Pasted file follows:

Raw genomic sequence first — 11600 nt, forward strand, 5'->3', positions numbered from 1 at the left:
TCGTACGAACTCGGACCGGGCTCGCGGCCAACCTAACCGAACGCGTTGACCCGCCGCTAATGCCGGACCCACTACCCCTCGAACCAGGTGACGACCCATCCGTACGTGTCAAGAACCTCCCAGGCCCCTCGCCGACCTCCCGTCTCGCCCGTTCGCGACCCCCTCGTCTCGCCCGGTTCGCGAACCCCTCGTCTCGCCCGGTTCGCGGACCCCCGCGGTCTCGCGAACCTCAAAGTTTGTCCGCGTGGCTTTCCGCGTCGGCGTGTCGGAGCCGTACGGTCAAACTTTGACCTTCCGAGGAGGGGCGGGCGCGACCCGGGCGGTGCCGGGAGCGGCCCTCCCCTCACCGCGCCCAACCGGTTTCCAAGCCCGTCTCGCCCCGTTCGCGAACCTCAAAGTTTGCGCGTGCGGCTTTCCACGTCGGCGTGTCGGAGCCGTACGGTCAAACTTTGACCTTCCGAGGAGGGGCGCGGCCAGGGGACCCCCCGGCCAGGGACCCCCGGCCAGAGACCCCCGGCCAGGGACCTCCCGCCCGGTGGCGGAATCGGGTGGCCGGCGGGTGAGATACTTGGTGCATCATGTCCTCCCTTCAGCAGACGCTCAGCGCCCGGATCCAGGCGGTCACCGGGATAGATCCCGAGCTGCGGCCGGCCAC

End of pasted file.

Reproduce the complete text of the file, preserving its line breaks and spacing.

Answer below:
Raw genomic sequence first — 11600 nt, forward strand, 5'->3', positions numbered from 1 at the left:
TCGTACGAACTCGGACCGGGCTCGCGGCCAACCTAACCGAACGCGTTGACCCGCCGCTAATGCCGGACCCACTACCCCTCGAACCAGGTGACGACCCATCCGTACGTGTCAAGAACCTCCCAGGCCCCTCGCCGACCTCCCGTCTCGCCCGTTCGCGACCCCCTCGTCTCGCCCGGTTCGCGAACCCCTCGTCTCGCCCGGTTCGCGGACCCCCGCGGTCTCGCGAACCTCAAAGTTTGTCCGCGTGGCTTTCCGCGTCGGCGTGTCGGAGCCGTACGGTCAAACTTTGACCTTCCGAGGAGGGGCGGGCGCGACCCGGGCGGTGCCGGGAGCGGCCCTCCCCTCACCGCGCCCAACCGGTTTCCAAGCCCGTCTCGCCCCGTTCGCGAACCTCAAAGTTTGCGCGTGCGGCTTTCCACGTCGGCGTGTCGGAGCCGTACGGTCAAACTTTGACCTTCCGAGGAGGGGCGCGGCCAGGGGACCCCCCGGCCAGGGACCCCCGGCCAGAGACCCCCGGCCAGGGACCTCCCGCCCGGTGGCGGAATCGGGTGGCCGGCGGGTGAGATACTTGGTGCATCATGTCCTCCCTTCAGCAGACGCTCAGCGCCCGGATCCAGGCGGTCACCGGGATAGATCCCGAGCTGCGGCCGGCCAC